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Re: [scrumdevelopment] What would be an appropriate agile approach to building a version 2.0?

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  • Steven Gordon
    My understanding of ASP and .Net is that they interoperate just fine. Why not do the upgrade one component at a time to decrease risk, obtain partial benefits
    Message 1 of 2 , Mar 8, 2007
      My understanding of ASP and .Net is that they interoperate just fine.

      Why not do the upgrade one component at a time to decrease risk, obtain partial benefits sooner, and be able to demonstrate progress regularly?

      On 08 Mar 2007 13:36:04 -0800, tliikamaa <tliikamaa@...> wrote:

      At our company we're in the process of reiterating our whole system.
      The system is webbased and has "evolved" since 2001 with an average of
      4-5 developers. The application roughly consists of a lot of ASP
      scripts and a database. We've agreed (the whole organisation) that we
      need to take some time to rebuild the system, in parts or completely.
      We are a small business, 20 people in total about half is development.
      This system is our only product and livelihood.

      Our first approach was to build a completely new system from scratch,
      adopting new techniques (.NET, better architecture, different build
      environment and development tools). We've decided to use Scrum
      (instead of our first choice, MSF Agile, the one thing we've done
      right) with myself as the Scrummaster. A different group of people
      will still be working with keeping the existing system up and running.
      forward. We've only in the middle of the second sprint but still what
      we see now is a trend in burndown that propably will become slightly
      better but I see no big changes coming. This is the burndown we will
      have, with this team-composition building software using these
      practices. The results are far from acceptable from the companies
      point of view. We will (propably) have to use a couple of years to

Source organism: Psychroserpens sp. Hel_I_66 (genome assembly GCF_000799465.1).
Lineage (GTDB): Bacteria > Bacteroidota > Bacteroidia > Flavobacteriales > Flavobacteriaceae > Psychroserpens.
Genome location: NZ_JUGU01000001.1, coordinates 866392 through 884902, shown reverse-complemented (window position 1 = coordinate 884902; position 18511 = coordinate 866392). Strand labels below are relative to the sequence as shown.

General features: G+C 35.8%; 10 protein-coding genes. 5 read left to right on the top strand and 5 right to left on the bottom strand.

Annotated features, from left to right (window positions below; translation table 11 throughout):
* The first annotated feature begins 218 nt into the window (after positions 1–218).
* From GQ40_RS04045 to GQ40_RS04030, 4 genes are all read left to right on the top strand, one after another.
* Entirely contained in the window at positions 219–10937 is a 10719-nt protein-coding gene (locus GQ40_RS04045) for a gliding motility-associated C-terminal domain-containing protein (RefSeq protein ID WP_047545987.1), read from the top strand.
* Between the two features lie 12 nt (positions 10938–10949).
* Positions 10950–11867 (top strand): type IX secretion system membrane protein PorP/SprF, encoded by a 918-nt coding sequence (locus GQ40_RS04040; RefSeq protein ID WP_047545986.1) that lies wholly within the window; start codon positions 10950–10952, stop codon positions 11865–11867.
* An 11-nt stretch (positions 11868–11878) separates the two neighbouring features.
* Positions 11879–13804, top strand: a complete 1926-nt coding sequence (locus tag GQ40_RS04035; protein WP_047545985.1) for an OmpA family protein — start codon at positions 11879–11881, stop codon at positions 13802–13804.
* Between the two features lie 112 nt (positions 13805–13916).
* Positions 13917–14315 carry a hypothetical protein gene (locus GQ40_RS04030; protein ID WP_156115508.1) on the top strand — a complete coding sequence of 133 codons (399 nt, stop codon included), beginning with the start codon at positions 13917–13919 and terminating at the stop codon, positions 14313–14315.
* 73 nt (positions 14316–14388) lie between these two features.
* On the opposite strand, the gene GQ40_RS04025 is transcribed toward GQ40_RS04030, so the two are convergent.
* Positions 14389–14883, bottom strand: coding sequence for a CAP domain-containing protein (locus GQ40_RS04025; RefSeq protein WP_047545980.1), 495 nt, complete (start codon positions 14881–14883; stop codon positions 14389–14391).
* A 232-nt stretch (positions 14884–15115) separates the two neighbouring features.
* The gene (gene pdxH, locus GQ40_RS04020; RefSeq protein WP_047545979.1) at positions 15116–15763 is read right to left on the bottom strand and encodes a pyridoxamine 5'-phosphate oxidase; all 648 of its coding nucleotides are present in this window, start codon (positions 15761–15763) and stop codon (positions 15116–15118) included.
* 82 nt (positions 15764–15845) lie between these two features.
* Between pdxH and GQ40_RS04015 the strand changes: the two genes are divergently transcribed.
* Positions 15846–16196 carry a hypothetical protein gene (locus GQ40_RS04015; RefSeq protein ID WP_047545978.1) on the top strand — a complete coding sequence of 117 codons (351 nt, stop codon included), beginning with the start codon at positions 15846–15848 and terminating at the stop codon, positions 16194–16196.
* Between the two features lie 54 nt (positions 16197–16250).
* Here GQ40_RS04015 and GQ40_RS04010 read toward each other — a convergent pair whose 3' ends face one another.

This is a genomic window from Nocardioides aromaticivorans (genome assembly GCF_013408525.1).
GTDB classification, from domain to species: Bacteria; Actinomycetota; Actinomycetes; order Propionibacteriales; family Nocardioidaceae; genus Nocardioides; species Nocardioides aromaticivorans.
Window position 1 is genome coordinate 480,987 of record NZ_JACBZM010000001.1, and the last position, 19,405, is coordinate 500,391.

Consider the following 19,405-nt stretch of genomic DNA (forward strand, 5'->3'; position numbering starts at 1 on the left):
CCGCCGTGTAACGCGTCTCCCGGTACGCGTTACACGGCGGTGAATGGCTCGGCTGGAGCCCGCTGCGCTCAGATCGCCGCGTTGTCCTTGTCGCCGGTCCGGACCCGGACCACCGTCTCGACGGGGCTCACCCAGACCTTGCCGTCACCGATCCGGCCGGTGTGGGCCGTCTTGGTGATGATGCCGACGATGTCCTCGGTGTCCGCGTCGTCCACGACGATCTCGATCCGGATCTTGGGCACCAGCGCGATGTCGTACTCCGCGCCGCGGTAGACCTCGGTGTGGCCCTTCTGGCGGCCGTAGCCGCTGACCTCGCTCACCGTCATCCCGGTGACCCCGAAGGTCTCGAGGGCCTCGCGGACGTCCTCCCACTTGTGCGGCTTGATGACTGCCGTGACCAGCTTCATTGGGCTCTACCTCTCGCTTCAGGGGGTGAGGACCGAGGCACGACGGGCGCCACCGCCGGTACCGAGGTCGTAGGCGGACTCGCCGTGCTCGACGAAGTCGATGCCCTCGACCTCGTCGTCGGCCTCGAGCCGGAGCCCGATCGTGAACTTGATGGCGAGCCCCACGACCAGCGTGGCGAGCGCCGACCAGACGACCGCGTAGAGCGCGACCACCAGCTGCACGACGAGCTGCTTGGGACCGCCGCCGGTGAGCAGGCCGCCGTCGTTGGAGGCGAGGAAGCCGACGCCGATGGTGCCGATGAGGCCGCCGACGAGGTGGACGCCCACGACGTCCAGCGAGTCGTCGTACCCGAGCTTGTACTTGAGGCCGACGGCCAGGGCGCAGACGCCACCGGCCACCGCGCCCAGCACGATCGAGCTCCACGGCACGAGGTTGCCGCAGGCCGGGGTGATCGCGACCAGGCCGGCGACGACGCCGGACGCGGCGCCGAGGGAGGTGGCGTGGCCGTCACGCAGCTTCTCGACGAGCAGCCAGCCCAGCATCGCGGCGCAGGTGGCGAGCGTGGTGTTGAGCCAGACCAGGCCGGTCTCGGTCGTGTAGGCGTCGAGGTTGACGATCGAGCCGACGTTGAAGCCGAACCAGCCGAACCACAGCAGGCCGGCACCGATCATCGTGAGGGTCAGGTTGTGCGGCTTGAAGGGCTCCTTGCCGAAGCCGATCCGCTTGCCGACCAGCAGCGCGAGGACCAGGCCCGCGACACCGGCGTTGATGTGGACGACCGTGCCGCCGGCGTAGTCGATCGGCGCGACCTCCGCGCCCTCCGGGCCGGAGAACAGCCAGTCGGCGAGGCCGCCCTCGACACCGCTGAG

even deliver something close to what we have today without adding any
      value (except better code, how's that for value). One misstake was
      that we wanted to reach "higher quality" but we are now trying to
      build "highest quality".

      So, I've come to the conclusion that building new from scratch isn't a
      feasible alternative, it's more something of a vision. I'm not forcing
      my believes on anyone but asking the team if they see any reasons why
      there would be a major change in burndown even after a few sprints.
      Most people are coming to my own conclusion. I'm planning an sprint
      termination (acctually terminating the whole project).

      Ok, enough ranting. Would a feasible approach in this situation be to
      sit down with the Product Owner, construct a new product backlog
      containing everyting we want to do with the existing system like:
      bugs, features, modules 2.0 and so on? We will propbably never be able
      to reach the same possible quality as rebuilding from scratch and we
      will propably be working on the backlog for a few years BUT we will be
      delivering value from scratch and continue doing it the whole time. Do
      you totaly disagree with me? Am I completely of target when falling
      back to reiterate the old system trying to reach "higher quality"?

      Still with me? Wow, thank you! I would be most thankful for any
      comments about the approach in particular and rebuilding systems in

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